Jinfang Liao, M.D., Ph.D. and Evelyn McGown, Ph.D.
Molecular Devices Corporation, 8/00
The photoprotein aequorin, a bioluminescent protein from the coelentratejellyfish Aequorea victorea, has proven to be highly sensitive to the trace amount of Ca++ in cells. The aequorin complex which contains the 22,000 MW apo-aequorinprotein, molecular oxygen, and the luminophore coelenterazine1,2 emits blue light (469 nm) upon binding calcium ions (Figure 1). The binding of Ca++ to aequorin induces a conformational change resulting in the oxidation ofcoelenterazine through an intramolecular reaction. This bioluminescent processpresents an advantage over Ca++-sensitive fluorescent dyes by being easilytargeted to specific cells and to subcellular compartments with appropriateregulatory elements and peptide signals3. Moreover, the aequorin complex doesnot require light excitation, thus eliminating autofluorescence, photobleachingand biological degradation problems. Its high affinity for Ca++ (Kd = 10 M) makes aequorin a good sensor in the biological range of intracellular Ca++ concentrations. The quick flash luminescence that is produced by aequorin canbe measured easily with the Lmax microplate luminometer equipped withautomated reagent injectors.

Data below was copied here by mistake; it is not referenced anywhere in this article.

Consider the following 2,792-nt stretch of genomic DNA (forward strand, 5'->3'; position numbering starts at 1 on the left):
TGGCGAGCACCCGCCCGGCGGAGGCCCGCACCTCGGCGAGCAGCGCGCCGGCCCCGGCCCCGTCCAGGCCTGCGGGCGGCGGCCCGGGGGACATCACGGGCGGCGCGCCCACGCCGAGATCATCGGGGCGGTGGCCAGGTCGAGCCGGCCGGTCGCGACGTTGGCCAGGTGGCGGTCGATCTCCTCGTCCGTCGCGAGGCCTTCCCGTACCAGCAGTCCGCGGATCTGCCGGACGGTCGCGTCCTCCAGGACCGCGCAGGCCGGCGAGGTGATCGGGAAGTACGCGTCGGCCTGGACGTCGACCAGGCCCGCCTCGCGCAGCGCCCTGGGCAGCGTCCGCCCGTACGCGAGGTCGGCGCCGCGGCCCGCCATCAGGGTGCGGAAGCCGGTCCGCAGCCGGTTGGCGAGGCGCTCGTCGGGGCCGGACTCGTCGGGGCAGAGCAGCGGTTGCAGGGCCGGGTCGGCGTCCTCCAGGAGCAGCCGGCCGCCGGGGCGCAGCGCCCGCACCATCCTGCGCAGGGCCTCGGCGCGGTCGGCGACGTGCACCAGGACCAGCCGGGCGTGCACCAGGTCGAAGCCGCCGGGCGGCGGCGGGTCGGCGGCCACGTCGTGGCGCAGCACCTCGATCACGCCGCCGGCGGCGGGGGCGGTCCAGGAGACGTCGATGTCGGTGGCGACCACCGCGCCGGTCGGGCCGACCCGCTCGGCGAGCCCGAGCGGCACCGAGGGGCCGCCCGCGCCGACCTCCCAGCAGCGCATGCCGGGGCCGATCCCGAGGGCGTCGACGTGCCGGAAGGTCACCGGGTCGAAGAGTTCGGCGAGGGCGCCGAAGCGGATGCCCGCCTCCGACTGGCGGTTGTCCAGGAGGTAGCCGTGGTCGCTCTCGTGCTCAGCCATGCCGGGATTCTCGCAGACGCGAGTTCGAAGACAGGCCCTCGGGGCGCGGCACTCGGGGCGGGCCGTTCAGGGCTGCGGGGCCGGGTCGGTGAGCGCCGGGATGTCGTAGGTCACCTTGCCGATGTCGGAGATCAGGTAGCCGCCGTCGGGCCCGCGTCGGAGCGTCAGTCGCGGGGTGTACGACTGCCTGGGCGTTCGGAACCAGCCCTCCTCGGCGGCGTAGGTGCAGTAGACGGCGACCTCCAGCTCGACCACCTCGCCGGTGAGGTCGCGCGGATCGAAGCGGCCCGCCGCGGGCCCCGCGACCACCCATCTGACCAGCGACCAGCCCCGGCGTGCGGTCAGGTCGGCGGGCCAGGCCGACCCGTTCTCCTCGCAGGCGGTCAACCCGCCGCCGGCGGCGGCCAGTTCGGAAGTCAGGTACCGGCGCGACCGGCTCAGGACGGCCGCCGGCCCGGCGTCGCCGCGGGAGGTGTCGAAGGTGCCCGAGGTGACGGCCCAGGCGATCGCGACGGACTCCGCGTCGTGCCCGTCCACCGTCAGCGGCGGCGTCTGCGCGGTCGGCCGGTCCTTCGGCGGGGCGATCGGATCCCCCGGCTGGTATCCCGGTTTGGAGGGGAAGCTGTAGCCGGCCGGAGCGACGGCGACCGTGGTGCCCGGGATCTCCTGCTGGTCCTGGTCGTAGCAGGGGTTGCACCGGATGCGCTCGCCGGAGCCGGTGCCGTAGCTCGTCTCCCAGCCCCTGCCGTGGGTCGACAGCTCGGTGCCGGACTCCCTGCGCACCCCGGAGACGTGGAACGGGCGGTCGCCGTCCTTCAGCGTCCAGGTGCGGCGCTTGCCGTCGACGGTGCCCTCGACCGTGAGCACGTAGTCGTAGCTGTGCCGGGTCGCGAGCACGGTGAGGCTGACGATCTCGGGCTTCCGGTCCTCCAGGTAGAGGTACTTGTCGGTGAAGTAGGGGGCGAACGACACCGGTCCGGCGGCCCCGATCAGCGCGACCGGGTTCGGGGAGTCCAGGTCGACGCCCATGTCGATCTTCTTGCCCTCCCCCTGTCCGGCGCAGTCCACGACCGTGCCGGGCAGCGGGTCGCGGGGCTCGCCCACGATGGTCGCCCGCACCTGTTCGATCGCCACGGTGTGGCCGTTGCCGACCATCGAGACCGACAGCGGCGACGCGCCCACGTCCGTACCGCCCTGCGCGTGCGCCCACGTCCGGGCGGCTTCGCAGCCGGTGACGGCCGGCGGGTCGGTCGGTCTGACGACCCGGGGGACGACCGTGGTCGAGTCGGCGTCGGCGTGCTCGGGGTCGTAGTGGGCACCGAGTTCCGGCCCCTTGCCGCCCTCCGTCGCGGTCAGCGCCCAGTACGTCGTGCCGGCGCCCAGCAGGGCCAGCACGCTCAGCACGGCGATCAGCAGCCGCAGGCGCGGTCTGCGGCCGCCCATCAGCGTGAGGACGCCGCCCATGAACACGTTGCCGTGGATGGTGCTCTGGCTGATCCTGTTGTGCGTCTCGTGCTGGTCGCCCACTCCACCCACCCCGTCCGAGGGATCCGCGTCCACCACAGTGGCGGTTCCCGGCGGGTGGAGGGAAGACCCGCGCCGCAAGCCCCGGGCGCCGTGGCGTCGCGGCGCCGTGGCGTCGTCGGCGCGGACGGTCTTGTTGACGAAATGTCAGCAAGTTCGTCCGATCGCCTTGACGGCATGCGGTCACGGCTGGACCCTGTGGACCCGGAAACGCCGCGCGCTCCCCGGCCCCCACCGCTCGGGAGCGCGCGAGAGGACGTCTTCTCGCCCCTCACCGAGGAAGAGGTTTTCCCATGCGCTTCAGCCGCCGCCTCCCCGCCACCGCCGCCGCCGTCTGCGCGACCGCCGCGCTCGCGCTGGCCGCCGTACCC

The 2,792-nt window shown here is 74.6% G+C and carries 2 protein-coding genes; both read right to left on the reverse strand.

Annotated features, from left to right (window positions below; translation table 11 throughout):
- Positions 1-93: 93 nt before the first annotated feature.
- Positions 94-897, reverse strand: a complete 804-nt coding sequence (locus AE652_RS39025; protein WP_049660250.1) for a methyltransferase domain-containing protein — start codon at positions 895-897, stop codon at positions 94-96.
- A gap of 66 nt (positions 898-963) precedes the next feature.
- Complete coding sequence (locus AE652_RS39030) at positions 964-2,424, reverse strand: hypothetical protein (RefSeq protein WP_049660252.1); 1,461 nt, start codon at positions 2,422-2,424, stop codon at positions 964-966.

In a related previous application note4, we have described how to use Molecular Devices Lmax microplate luminometer to measure luciferase activity. Here, wedemonstrate how to use Lmax to detect receptor-activated Ca++ signals in cellsstably expressing apo-aequorin. In these cell-based assays, we were able toconstruct agonist concentration-response curves for the activation of a Gqprotein-coupled purinergic receptor expressed endogenously in CHO cells. Thus,the Lmax microplate luminometer can be used to study GPCR pharmacology.Furthermore, w